Our message is always the same
Over the past 11 days there have been numerous stories in the papers and on TV and radio about the increase in domestic abuse linked to the World Cup, which kicked off in Russia on June 14.
Reference has been made to several studies into the subject, with the most frequently quoted being one by Lancaster University which looked at incidents during World Cup tournaments in 2002, 2006 and 2010.
This study came to the conclusion that “domestic abuse rates increase by 38% when England lose”. This figure featured in a graphic created by domestic abuse charity Pathway Project that you might have seen on Facebook or twitter.
It went viral ahead of England’s game against Tunisia last Monday and may well do the same today, when England play their second match in the tournament, this time against Panama.
“The World Cup is often associated with an increase in incidents of domestic abuse because of factors such as increased alcohol consumption and an increase in tension,” Cleveland Police Specialist Crime Superintendent Anne-Marie Salwey said in a release about their use this year of the “Give Domestic Abuse the Red Card” campaign.
It can be difficult to measure reports of incidents, mainly because there is no legal definition of domestic violence or domestic abuse. There are no actual criminal offences under those names.
Instead, perpetrators are prosecuted under a range of offences which can be linked to domestic abuse, such as threats to kill, controlling or coercive behaviour, assault or rape.
Across Government the definition of domestic violence and abuse is: “any incident or pattern of incidents of controlling, coercive, threatening behaviour, violence or abuse between those aged 16 or over who are, or have been, intimate partners or family members regardless of gender or sexuality.” It also encompasses, but isn’t limited to, psychological, physical, sexual, financial or emotional abuse.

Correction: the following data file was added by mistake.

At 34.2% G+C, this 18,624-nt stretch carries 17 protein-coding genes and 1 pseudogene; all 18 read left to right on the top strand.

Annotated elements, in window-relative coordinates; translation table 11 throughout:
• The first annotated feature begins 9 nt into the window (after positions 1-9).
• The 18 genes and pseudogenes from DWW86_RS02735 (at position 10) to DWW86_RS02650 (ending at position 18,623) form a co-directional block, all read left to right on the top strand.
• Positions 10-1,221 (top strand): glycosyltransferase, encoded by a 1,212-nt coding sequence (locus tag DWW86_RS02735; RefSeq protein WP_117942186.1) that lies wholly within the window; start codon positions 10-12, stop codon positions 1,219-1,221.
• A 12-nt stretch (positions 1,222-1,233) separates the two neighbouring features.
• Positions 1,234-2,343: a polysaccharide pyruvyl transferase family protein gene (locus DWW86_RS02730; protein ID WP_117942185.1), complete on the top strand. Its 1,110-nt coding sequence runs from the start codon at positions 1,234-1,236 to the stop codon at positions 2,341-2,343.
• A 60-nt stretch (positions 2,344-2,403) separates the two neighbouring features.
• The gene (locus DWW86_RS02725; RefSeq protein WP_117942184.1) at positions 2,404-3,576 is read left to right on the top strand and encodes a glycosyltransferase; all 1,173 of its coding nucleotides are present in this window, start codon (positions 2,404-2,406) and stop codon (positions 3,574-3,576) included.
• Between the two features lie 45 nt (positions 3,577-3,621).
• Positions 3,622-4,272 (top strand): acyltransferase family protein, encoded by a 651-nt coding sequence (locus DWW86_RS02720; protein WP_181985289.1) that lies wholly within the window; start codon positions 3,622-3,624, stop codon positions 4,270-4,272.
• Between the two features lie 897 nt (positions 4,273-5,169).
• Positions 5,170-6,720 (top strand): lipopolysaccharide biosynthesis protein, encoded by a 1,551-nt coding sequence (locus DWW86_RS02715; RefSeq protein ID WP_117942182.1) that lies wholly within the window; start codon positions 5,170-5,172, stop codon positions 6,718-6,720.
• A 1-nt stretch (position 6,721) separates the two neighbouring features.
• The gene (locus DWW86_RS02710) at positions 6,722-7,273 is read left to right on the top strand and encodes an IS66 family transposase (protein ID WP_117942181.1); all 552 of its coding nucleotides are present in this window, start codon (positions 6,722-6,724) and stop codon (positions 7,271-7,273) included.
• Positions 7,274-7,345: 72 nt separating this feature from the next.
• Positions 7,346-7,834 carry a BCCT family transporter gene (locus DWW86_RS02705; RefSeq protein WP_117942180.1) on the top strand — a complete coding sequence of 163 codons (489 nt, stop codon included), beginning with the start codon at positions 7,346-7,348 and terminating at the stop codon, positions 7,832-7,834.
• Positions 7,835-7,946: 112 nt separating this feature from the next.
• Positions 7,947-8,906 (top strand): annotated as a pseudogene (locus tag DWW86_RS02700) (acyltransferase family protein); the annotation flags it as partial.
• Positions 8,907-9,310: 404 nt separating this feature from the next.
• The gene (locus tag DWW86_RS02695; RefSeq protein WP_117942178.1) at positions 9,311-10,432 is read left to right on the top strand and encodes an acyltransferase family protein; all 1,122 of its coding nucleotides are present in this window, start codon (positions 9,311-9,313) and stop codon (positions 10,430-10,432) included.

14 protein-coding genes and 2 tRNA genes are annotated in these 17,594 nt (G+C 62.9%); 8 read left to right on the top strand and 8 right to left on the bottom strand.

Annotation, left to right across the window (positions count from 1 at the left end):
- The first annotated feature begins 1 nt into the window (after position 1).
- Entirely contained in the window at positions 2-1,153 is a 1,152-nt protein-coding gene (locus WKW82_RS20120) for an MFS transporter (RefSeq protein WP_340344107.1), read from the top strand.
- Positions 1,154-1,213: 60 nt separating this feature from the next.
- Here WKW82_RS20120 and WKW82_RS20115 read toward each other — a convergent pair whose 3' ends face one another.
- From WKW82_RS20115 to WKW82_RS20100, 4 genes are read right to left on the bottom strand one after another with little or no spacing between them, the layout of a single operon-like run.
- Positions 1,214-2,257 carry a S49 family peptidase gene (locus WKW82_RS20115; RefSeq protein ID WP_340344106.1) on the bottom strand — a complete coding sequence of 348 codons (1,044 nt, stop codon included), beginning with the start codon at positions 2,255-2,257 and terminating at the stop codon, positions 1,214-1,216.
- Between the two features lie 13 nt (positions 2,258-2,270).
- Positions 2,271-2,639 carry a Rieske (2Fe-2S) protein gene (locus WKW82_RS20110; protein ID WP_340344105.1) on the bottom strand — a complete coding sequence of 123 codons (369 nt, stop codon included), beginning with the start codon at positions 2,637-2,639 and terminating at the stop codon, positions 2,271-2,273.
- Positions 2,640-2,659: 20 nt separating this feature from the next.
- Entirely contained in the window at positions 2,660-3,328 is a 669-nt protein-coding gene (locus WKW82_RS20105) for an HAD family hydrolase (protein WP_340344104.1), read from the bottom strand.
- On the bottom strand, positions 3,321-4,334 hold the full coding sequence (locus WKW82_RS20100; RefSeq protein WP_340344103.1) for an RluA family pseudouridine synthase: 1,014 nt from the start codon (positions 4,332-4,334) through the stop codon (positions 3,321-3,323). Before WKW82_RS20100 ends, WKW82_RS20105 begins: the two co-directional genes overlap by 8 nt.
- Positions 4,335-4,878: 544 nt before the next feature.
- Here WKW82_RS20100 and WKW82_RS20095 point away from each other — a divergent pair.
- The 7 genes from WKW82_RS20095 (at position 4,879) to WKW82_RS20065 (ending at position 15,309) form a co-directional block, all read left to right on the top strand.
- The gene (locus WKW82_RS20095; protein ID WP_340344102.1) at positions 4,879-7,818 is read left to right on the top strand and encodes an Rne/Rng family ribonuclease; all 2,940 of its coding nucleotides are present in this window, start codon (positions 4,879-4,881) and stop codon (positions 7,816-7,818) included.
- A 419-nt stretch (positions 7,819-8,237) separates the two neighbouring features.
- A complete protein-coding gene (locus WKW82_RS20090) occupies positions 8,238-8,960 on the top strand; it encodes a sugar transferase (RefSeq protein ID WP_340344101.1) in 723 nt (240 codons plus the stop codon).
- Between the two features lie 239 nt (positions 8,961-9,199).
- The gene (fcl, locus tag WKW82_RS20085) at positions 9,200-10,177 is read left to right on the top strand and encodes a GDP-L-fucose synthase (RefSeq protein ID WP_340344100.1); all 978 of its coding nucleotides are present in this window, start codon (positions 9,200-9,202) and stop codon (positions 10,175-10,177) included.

Taking all of this into account, police, local government and domestic abuse organisations, including Broxtowe Women’s Project (BWP), have been putting out information making it very clear that the results of a football match are no excuse for domestic abuse and about where help is available.
Police forces have pledged to increase what the Cleveland Police call “an additional level of response to domestic abuse incidents.” This includes the use of a dedicated response car for domestic abuse. Organisations like the Southern Domestic Abuse Service in Hampshire have said they are increasing staffing during World Cup games.
It is also important to remember it is not only England games that could create increases in domestic abuse. In the third match of the tournament today, Poland will take on Colombia (7pm) and the same message about results not being an excuse for domestic abuse goes to the Polish Community.
Whatever is happening in the world, the message from BWP is always the same; domestic abuse and violence is not acceptable, and we are here to provide support and help to any woman in Broxtowe affected by it.
Abusive fathers will use their children in a variety of different ways to perpetuate domestic abuse. Using children is highly effective as a way of exerting power and control over their intimate partners or former partners.
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